In 2010, governments around the world committed to protecting at least 17% of land areas and 10% of marine areas by 2020. It’s a goal that’s likely to be met, but will this be effective for the species and sites that are most at risk?
A new paper published in the journal Science criticizes current incentives for governments to create protected areas, and calls for a new approach to encourage nations to safeguard biodiversity.
Authored by lead scientists from BirdLife international, IUCN and other NGOs and universities, the study specifically critiques a target set in 2010 to increase the percentage of land and sea areas designated as protected and conserved areas. The paper expresses concern that this target has incentivised the establishment of protected areas in locations unsuitable for human use (particularly agriculture or fisheries) but also that are of low importance for biodiversity. Furthermore, many protected areas are inadequately managed or resourced, being essentially “paper parks”, but still count towards achievement of the percentage target. The study therefore proposes a shift to focusing on the benefits to nature that protected areas are intended to deliver, and suggests a new target for the global biodiversity framework that governments are developing for the next decade.
“Protected areas form the cornerstone of conservation efforts,” says Dr Stuart Butchart, Chief Scientist at BirdLife International. “It is critical that governments designate them in the most important locations for nature, and manage them appropriately. The new wording and approach we propose would help to incentivise this, and shift the focus towards the outcomes for biodiversity that we aim to achieve through protected areas, rather than focusing simplistically on their total extent.”
The current incentive for protecting areas comes from targets determined a decade ago during the Convention on Biological Diversity in Nagoya, a city in the Aichi prefecture of Japan. During the convention, 196 nations agreed to a series of actions dedicated to conserving biodiversity – colloquially known as the Aichi Targets. The targets include raising awareness of how crucial and how vulnerable biodiversity is, halving the loss of natural habitats, and effectively conserving 17% of land/inland water areas and 10% of marine/coastal areas by 2020.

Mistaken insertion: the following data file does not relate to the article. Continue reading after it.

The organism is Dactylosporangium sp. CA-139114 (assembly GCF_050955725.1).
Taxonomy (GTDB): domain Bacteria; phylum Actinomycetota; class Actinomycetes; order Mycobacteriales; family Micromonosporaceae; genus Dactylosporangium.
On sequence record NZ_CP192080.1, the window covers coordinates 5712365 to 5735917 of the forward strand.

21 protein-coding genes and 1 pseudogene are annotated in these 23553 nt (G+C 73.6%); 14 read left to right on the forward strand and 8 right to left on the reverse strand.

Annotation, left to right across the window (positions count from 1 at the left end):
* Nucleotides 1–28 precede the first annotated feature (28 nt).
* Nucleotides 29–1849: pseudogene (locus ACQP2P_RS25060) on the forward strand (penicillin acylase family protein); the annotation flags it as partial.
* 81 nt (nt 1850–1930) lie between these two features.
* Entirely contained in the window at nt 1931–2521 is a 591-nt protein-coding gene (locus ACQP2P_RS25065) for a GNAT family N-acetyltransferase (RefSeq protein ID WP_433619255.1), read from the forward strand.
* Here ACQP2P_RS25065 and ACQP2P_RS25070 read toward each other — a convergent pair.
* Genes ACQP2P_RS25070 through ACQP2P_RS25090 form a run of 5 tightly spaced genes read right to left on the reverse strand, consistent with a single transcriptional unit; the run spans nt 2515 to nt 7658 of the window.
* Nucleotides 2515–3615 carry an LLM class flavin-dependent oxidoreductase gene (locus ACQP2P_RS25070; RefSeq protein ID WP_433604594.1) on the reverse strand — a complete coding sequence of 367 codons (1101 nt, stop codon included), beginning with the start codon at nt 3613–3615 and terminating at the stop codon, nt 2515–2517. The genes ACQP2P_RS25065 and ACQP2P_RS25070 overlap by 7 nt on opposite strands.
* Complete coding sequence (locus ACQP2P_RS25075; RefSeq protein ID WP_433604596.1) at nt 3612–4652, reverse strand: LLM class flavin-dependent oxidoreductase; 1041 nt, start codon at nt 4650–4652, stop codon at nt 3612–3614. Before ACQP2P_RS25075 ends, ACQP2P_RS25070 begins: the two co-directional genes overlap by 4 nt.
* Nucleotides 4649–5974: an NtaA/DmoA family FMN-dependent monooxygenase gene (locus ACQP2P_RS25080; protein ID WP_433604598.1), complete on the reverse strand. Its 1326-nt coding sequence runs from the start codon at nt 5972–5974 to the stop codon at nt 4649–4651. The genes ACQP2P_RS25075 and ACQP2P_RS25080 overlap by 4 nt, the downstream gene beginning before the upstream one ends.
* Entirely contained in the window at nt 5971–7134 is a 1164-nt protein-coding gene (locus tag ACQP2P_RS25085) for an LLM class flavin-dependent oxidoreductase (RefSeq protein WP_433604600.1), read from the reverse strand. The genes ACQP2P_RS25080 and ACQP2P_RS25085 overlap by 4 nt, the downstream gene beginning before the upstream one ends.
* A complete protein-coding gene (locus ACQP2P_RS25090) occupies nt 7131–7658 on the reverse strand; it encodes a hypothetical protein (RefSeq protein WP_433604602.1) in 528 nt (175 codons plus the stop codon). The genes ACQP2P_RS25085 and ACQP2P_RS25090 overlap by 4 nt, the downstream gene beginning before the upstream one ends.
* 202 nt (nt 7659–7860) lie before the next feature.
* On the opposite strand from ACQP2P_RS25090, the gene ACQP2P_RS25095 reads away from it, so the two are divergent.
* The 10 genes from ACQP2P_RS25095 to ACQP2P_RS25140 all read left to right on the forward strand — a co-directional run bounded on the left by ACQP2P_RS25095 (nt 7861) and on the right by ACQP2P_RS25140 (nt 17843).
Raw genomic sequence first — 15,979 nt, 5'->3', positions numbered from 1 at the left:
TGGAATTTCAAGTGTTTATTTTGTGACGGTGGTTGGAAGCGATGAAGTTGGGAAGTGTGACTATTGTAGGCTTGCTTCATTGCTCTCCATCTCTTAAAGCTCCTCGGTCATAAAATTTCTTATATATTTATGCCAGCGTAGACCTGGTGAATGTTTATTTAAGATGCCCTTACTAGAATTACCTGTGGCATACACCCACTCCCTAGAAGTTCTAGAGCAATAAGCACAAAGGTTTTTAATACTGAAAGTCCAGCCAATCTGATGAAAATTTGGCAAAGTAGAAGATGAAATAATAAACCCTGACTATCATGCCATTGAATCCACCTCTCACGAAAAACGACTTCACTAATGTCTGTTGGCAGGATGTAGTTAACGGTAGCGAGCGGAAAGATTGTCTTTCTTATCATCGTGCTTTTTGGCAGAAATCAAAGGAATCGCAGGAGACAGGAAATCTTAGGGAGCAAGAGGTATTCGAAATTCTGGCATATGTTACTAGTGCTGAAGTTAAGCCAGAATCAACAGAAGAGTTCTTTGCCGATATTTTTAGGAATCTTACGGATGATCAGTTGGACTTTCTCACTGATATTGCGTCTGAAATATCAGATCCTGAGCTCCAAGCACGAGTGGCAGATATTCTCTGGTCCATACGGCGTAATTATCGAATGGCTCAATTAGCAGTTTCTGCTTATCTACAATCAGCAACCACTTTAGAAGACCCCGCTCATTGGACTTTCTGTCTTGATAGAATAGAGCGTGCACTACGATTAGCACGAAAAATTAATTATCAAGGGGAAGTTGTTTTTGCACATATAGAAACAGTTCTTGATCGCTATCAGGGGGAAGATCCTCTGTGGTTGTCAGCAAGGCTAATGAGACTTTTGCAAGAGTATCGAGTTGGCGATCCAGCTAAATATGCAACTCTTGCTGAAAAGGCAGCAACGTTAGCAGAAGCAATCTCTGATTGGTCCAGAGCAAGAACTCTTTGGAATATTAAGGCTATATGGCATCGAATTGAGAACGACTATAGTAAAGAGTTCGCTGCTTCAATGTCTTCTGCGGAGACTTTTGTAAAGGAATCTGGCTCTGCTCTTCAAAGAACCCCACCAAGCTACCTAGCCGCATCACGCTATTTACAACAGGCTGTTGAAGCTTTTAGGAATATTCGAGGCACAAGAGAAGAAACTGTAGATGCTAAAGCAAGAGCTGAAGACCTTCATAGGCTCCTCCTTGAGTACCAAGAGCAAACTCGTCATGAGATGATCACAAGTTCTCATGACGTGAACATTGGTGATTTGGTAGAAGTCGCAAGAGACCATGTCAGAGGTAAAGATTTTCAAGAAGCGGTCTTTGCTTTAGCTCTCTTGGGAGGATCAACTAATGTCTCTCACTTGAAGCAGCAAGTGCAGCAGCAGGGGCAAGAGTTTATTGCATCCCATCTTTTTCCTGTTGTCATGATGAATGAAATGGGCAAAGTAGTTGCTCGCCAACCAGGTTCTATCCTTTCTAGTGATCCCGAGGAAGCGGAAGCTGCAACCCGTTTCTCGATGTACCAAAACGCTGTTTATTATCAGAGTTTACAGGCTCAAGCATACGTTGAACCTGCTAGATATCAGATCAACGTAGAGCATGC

Unlike many of the other targets, these percentage thresholds for protected areas are likely to be met by 2020. However, we are not on track to conserve the most important sites for biodiversity around the world, nor to ensure that these areas are effectively managed and well connected. The authors argue that the biodiversity value of all sites of global significance for nature (because of the species or ecosystems they support) should be retained or restored through protected areas and other effective area-based conservation approaches.
Recently, a global standard was published for defining which sites are of significance for the global persistence of biodiversity. Locations qualify as ‘Key Biodiversity Areas (KBAs)’ if they support threatened or geographically-restricted species or ecosystems, critical biological processes (such as migration), or have high ecological integrity or irreplaceability. The standard, and the current network of KBAs, builds heavily on the approach developed by BirdLife International over the last four decades for identifying important sites for conserving the world’s birds.
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